Grown-Up Reads

Tips & Advice

How to Find Time to Read When You Have Young Kids

by Jennifer Ridgway

Photo credit: Peter Cade, Stone Collection/Getty Images

The other day (during a play date, of course), a friend of mine asked me how I manage to read as much as I do. While my reading has taken a sharp decline since having my twins (by about half), I still read a lot, managing an average of a book a week. There are the obvious times to squeeze in reading when you have young kids (during naptime, before bed). Below are some other ideas for how you can fit more reading into your life, taken from my own life as well as from fellow parents.

1.  Embrace electronic reading. While I had read electronically before having kids, I really embraced it after my kids were born. Even more so, I started reading on my phone, something I never thought I would do. But, at 1:00 AM, when I was lying on the couch trying to get my daughter to fall back asleep, the phone was perfect. It allowed me to keep the lights off for her sake, and it was easy and light enough to hold in one hand. Some parents veg out to Netflix. I found my phone. As Brigitte, who has an almost 3-year-old daughter and a baby on the way, told me, phones and lightweight readers make it easier to read while pumping, breastfeeding, and commuting on public transportation (hold the pole with one hand, your device with the other).

2.  Change your reading material. Most of us can no longer sit and just read uninterrupted for long periods of time. Rather than trying to read something very literary, which requires longer periods of focused attention, think about reading something that’s easier to dip in and out of. You may find that you are more willing to pick up a more commercial read, a collection of essays or short stories, or a magazine when you only have 15 minutes. Deanna, who has a preschooler, belongs to a graphic novels book club. She says, “Unlike other book clubs, I can actually keep up with the reading.”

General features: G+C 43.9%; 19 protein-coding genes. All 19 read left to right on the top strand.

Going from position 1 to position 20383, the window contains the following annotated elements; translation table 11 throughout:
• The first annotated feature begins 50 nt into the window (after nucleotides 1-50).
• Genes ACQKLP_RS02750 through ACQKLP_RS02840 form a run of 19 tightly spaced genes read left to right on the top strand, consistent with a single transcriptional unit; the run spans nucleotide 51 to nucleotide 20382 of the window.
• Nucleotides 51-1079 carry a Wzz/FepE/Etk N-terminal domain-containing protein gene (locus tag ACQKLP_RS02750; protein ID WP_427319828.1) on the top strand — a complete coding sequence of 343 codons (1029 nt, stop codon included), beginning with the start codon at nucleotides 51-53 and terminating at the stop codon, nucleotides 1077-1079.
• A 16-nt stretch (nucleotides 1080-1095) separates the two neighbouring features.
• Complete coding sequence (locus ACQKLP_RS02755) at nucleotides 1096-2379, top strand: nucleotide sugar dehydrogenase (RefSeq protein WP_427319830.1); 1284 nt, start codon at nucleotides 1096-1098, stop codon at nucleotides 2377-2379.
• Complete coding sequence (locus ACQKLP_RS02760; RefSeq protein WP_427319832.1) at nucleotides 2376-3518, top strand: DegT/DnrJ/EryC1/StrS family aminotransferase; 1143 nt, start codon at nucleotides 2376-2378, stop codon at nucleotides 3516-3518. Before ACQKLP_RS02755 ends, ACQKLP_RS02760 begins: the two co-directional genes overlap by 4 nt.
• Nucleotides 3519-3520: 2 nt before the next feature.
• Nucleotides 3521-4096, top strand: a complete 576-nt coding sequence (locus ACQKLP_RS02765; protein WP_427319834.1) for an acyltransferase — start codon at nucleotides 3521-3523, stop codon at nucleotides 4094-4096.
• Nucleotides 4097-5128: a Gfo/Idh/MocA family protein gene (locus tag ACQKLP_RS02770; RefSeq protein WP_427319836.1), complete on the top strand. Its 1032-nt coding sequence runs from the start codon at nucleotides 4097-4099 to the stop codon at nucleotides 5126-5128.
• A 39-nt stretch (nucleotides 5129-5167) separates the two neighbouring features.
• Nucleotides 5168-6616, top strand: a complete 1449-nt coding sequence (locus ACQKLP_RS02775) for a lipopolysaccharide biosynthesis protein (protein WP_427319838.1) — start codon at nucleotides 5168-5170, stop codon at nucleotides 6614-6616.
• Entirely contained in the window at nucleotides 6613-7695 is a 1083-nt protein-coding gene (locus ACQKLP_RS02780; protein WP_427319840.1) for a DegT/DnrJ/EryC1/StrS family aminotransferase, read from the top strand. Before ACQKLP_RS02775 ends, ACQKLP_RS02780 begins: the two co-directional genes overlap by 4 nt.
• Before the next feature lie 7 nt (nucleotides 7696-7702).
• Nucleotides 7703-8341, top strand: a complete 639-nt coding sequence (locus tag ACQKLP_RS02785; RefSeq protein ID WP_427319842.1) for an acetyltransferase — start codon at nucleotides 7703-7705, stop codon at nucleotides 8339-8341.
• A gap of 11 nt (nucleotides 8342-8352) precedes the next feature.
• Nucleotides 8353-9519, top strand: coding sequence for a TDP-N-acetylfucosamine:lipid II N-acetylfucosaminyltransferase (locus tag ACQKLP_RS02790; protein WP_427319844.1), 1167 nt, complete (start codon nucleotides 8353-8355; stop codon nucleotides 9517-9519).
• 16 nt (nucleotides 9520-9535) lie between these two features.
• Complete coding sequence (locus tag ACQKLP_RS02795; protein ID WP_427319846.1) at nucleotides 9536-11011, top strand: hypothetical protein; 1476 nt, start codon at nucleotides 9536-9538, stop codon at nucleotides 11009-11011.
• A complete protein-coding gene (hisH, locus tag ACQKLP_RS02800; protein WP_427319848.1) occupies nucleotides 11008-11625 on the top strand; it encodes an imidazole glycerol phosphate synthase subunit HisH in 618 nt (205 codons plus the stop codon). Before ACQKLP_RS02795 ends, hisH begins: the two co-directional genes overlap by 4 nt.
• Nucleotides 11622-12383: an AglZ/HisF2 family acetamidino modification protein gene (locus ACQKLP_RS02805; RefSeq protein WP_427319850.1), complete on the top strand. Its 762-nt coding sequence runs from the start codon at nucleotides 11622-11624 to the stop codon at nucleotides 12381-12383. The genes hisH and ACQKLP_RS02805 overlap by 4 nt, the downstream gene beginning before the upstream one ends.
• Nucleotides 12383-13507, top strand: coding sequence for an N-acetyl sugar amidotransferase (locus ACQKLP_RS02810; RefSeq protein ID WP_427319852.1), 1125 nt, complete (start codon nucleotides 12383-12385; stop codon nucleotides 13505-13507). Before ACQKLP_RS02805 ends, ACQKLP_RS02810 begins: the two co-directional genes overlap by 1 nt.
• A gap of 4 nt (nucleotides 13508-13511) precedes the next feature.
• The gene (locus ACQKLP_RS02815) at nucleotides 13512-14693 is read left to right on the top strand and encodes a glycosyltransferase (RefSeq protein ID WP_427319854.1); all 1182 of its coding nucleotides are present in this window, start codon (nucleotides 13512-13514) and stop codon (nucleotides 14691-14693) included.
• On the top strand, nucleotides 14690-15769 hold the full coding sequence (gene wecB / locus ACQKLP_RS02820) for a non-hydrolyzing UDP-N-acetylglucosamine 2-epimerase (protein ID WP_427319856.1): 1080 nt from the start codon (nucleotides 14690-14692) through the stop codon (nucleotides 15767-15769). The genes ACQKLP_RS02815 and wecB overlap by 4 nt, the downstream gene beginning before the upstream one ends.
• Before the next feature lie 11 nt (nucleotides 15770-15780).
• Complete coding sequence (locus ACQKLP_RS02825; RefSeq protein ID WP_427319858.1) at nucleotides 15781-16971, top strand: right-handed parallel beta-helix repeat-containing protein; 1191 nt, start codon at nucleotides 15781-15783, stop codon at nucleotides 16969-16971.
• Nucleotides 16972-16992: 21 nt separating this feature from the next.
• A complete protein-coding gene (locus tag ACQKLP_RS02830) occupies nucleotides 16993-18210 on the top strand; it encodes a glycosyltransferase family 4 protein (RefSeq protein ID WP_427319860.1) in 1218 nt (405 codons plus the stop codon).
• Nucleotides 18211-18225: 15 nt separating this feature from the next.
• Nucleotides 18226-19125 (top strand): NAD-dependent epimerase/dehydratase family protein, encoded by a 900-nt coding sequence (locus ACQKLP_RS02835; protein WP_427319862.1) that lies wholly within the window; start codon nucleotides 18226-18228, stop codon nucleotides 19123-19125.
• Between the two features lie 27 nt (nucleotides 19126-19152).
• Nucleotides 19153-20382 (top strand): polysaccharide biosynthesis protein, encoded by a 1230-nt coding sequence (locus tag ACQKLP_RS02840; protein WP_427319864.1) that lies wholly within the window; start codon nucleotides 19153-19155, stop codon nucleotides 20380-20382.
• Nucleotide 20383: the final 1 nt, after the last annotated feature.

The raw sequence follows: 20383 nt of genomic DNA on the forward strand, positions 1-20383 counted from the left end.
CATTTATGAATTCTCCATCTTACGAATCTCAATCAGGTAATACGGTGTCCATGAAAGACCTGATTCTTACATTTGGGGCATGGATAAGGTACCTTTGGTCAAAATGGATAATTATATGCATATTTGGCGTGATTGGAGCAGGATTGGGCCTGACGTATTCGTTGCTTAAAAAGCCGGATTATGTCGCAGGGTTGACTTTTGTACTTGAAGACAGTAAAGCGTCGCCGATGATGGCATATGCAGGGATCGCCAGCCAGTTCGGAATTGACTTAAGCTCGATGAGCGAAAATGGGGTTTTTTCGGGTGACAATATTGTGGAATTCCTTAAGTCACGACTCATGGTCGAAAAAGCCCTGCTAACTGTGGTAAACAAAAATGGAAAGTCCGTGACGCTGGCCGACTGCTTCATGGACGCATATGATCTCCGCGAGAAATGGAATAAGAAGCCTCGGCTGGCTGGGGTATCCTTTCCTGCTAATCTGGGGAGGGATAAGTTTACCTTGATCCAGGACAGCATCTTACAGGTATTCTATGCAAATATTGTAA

3.  Listen to audiobooks. Audiobooks are great! You can listen while you walk, run, cook, fold laundry, feed an infant, knit, etc. I also listened to audiobooks during feeding time when my twins were infants. The whole family can listen to audiobooks if you choose a family friendly book (think road trips), making it a shared experience. This will give you the opportunity to discuss the book as family too. Here are a few recommendations to get you started.

4.  Establish a quiet, family reading time. This may be easier for parents who have children that are slightly older and can read on their own, but I’m thinking about how to do this in my house, even for 10 minutes a week. You can set a time, whether it’s weekly or daily, when everyone sits with his or her own books and reads. This is a great way to model reading for your children. I would suggest that parents read a physical book or magazine during this time, if only so your kids realize that it is indeed a book. For me, with 3-year-olds, it would mean having my twins look at picture books while I read.

5.  Unplug. My friend Robin, a mother to 3-year-old twins and a newborn, “only read[s] on Shabbat. Keeping Shabbat helps with reading because I shut off the TV/internet for 24 hours and all that’s left (besides socializing) is reading.” Mandy, mother of two, noted that she took a big step back from social media and replaced that time with reading. Don’t allow yourself to fall into mindless television all the time, either! Pick up a book rather than the remote. And for those who do use a reader that is internet-enabled, turn it to airplane mode so you aren’t even tempted to flip over to Facebook or your email.

6.  Carry a book with you. Susie, whose children are five and seven, always has a book with her. This can be a physical or electronic book. Think of how many times you get caught waiting during the day: the carpool lane, McDonald’s, while your kids play, at the doctor’s office. Even five minutes here and there adds up.

Good luck and happy reading!